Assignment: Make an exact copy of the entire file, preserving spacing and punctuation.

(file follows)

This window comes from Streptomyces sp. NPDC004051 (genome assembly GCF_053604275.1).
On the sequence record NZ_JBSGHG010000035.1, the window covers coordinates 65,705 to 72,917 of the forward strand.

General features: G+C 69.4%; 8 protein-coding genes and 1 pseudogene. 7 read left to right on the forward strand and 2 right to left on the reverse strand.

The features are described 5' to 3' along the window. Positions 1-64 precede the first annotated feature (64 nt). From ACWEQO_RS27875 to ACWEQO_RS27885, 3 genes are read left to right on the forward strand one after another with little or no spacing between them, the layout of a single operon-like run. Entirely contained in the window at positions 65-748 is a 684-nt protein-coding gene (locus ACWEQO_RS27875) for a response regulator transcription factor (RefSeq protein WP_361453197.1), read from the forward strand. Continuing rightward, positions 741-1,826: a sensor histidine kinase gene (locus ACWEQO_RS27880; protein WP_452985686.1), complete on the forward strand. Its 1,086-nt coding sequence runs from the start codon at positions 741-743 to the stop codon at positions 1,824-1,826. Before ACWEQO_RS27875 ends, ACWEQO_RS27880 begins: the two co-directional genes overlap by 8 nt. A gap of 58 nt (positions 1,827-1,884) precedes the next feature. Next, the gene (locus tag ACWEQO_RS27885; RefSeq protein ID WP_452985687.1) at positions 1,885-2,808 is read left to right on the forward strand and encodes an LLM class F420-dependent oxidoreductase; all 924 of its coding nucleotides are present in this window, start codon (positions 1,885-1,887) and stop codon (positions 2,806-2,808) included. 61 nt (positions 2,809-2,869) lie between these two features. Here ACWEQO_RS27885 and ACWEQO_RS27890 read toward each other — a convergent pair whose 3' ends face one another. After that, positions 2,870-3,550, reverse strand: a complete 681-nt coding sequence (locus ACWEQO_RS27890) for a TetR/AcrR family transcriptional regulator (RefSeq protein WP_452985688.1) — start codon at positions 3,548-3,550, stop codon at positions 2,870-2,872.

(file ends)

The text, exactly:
This window comes from Streptomyces sp. NPDC004051 (genome assembly GCF_053604275.1).
On the sequence record NZ_JBSGHG010000035.1, the window covers coordinates 65,705 to 72,917 of the forward strand.

General features: G+C 69.4%; 8 protein-coding genes and 1 pseudogene. 7 read left to right on the forward strand and 2 right to left on the reverse strand.

The features are described 5' to 3' along the window. Positions 1-64 precede the first annotated feature (64 nt). From ACWEQO_RS27875 to ACWEQO_RS27885, 3 genes are read left to right on the forward strand one after another with little or no spacing between them, the layout of a single operon-like run. Entirely contained in the window at positions 65-748 is a 684-nt protein-coding gene (locus ACWEQO_RS27875) for a response regulator transcription factor (RefSeq protein WP_361453197.1), read from the forward strand. Continuing rightward, positions 741-1,826: a sensor histidine kinase gene (locus ACWEQO_RS27880; protein WP_452985686.1), complete on the forward strand. Its 1,086-nt coding sequence runs from the start codon at positions 741-743 to the stop codon at positions 1,824-1,826. Before ACWEQO_RS27875 ends, ACWEQO_RS27880 begins: the two co-directional genes overlap by 8 nt. A gap of 58 nt (positions 1,827-1,884) precedes the next feature. Next, the gene (locus tag ACWEQO_RS27885; RefSeq protein ID WP_452985687.1) at positions 1,885-2,808 is read left to right on the forward strand and encodes an LLM class F420-dependent oxidoreductase; all 924 of its coding nucleotides are present in this window, start codon (positions 1,885-1,887) and stop codon (positions 2,806-2,808) included. 61 nt (positions 2,809-2,869) lie between these two features. Here ACWEQO_RS27885 and ACWEQO_RS27890 read toward each other — a convergent pair whose 3' ends face one another. After that, positions 2,870-3,550, reverse strand: a complete 681-nt coding sequence (locus ACWEQO_RS27890) for a TetR/AcrR family transcriptional regulator (RefSeq protein WP_452985688.1) — start codon at positions 3,548-3,550, stop codon at positions 2,870-2,872.